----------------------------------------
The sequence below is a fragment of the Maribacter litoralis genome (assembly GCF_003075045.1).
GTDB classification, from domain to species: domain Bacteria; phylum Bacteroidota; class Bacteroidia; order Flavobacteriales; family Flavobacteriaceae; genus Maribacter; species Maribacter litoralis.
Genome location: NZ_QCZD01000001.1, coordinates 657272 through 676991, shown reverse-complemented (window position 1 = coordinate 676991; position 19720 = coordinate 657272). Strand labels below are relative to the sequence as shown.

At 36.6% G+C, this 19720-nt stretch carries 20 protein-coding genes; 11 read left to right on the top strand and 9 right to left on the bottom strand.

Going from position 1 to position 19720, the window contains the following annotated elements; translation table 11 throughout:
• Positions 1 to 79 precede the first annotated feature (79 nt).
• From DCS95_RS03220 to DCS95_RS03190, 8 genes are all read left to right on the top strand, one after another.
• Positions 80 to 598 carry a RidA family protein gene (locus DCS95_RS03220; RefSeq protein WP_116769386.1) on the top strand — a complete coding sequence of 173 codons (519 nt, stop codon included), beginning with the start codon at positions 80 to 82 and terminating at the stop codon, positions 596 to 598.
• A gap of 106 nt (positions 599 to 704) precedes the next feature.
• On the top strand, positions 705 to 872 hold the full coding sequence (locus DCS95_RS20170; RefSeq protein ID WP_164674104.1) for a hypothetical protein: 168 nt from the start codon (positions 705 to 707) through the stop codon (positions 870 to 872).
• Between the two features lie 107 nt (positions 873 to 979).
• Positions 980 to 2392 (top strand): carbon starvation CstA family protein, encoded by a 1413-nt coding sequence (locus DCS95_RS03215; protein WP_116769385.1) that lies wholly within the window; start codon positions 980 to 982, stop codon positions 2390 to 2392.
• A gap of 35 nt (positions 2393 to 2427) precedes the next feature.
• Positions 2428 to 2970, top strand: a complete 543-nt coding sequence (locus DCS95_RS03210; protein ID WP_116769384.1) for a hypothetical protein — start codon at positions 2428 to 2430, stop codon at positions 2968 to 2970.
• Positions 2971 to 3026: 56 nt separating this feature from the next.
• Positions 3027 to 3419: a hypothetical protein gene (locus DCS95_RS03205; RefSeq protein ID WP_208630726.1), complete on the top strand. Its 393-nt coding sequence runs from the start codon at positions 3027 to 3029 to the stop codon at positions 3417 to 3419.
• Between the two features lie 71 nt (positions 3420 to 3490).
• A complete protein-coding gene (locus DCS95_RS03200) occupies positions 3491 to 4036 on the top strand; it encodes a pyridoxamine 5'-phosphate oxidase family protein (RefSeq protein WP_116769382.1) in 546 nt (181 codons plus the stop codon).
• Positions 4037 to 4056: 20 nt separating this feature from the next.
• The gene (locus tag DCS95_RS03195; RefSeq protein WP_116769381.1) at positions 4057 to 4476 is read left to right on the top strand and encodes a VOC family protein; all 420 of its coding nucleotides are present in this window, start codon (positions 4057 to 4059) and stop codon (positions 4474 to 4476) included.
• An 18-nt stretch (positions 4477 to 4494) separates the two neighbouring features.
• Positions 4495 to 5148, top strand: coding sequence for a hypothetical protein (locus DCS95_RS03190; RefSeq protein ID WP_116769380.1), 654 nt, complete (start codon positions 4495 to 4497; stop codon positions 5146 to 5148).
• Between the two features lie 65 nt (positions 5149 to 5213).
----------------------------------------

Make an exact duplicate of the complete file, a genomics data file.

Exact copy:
The sequence below is a fragment of the Maribacter litoralis genome (assembly GCF_003075045.1).
GTDB classification, from domain to species: domain Bacteria; phylum Bacteroidota; class Bacteroidia; order Flavobacteriales; family Flavobacteriaceae; genus Maribacter; species Maribacter litoralis.
Genome location: NZ_QCZD01000001.1, coordinates 657272 through 676991, shown reverse-complemented (window position 1 = coordinate 676991; position 19720 = coordinate 657272). Strand labels below are relative to the sequence as shown.

At 36.6% G+C, this 19720-nt stretch carries 20 protein-coding genes; 11 read left to right on the top strand and 9 right to left on the bottom strand.

Going from position 1 to position 19720, the window contains the following annotated elements; translation table 11 throughout:
• Positions 1 to 79 precede the first annotated feature (79 nt).
• From DCS95_RS03220 to DCS95_RS03190, 8 genes are all read left to right on the top strand, one after another.
• Positions 80 to 598 carry a RidA family protein gene (locus DCS95_RS03220; RefSeq protein WP_116769386.1) on the top strand — a complete coding sequence of 173 codons (519 nt, stop codon included), beginning with the start codon at positions 80 to 82 and terminating at the stop codon, positions 596 to 598.
• A gap of 106 nt (positions 599 to 704) precedes the next feature.
• On the top strand, positions 705 to 872 hold the full coding sequence (locus DCS95_RS20170; RefSeq protein ID WP_164674104.1) for a hypothetical protein: 168 nt from the start codon (positions 705 to 707) through the stop codon (positions 870 to 872).
• Between the two features lie 107 nt (positions 873 to 979).
• Positions 980 to 2392 (top strand): carbon starvation CstA family protein, encoded by a 1413-nt coding sequence (locus DCS95_RS03215; protein WP_116769385.1) that lies wholly within the window; start codon positions 980 to 982, stop codon positions 2390 to 2392.
• A gap of 35 nt (positions 2393 to 2427) precedes the next feature.
• Positions 2428 to 2970, top strand: a complete 543-nt coding sequence (locus DCS95_RS03210; protein ID WP_116769384.1) for a hypothetical protein — start codon at positions 2428 to 2430, stop codon at positions 2968 to 2970.
• Positions 2971 to 3026: 56 nt separating this feature from the next.
• Positions 3027 to 3419: a hypothetical protein gene (locus DCS95_RS03205; RefSeq protein ID WP_208630726.1), complete on the top strand. Its 393-nt coding sequence runs from the start codon at positions 3027 to 3029 to the stop codon at positions 3417 to 3419.
• Between the two features lie 71 nt (positions 3420 to 3490).
• A complete protein-coding gene (locus DCS95_RS03200) occupies positions 3491 to 4036 on the top strand; it encodes a pyridoxamine 5'-phosphate oxidase family protein (RefSeq protein WP_116769382.1) in 546 nt (181 codons plus the stop codon).
• Positions 4037 to 4056: 20 nt separating this feature from the next.
• The gene (locus tag DCS95_RS03195; RefSeq protein WP_116769381.1) at positions 4057 to 4476 is read left to right on the top strand and encodes a VOC family protein; all 420 of its coding nucleotides are present in this window, start codon (positions 4057 to 4059) and stop codon (positions 4474 to 4476) included.
• An 18-nt stretch (positions 4477 to 4494) separates the two neighbouring features.
• Positions 4495 to 5148, top strand: coding sequence for a hypothetical protein (locus DCS95_RS03190; RefSeq protein ID WP_116769380.1), 654 nt, complete (start codon positions 4495 to 4497; stop codon positions 5146 to 5148).
• Between the two features lie 65 nt (positions 5149 to 5213).